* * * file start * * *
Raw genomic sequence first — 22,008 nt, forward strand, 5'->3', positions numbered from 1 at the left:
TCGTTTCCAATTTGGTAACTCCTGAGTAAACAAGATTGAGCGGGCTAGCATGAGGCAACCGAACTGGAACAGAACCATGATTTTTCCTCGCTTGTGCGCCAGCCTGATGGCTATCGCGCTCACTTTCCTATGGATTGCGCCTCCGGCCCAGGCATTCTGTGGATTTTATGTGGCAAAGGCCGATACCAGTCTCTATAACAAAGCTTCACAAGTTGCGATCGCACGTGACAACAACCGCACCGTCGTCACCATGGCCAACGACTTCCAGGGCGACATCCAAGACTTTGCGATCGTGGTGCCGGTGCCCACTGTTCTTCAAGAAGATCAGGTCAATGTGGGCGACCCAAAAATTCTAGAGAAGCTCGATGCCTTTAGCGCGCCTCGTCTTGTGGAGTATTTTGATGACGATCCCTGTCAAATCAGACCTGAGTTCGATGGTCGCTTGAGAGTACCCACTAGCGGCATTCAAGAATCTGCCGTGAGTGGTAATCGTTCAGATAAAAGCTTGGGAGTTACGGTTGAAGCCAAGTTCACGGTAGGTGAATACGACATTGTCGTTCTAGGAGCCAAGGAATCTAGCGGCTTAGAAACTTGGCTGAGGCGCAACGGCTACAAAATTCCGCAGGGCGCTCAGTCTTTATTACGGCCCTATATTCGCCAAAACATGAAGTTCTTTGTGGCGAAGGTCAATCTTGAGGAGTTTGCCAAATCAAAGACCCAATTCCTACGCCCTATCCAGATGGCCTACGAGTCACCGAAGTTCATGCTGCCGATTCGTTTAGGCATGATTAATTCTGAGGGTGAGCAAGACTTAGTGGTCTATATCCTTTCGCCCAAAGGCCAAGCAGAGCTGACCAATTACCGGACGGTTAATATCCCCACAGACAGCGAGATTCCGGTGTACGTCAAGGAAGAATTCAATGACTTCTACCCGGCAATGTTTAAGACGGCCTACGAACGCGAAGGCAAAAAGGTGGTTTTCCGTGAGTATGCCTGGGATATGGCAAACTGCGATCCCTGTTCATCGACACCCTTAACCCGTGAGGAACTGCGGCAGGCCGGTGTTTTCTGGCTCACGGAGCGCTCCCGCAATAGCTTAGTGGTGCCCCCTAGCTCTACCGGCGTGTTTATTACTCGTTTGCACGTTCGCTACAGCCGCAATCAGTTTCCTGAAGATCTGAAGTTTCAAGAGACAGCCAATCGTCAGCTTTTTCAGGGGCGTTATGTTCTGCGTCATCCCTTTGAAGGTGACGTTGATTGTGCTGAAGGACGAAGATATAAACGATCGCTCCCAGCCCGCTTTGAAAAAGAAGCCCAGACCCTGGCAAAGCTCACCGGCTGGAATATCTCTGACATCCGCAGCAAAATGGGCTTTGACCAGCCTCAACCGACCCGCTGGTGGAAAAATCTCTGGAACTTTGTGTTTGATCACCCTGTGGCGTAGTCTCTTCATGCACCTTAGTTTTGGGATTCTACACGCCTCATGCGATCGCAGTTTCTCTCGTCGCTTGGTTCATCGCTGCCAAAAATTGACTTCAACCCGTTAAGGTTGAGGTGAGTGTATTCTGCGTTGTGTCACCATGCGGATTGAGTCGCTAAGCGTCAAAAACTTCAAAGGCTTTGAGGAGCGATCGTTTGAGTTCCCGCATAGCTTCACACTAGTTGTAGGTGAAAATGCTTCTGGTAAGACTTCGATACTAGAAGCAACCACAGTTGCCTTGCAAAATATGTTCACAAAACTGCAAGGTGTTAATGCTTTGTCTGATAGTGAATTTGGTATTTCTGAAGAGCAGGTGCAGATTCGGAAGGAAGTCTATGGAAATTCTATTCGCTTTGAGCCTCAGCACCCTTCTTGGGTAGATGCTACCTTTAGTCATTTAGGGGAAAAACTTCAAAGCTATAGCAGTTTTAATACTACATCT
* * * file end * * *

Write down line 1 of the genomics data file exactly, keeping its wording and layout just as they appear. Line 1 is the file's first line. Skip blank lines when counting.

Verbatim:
Raw genomic sequence first — 22,008 nt, forward strand, 5'->3', positions numbered from 1 at the left: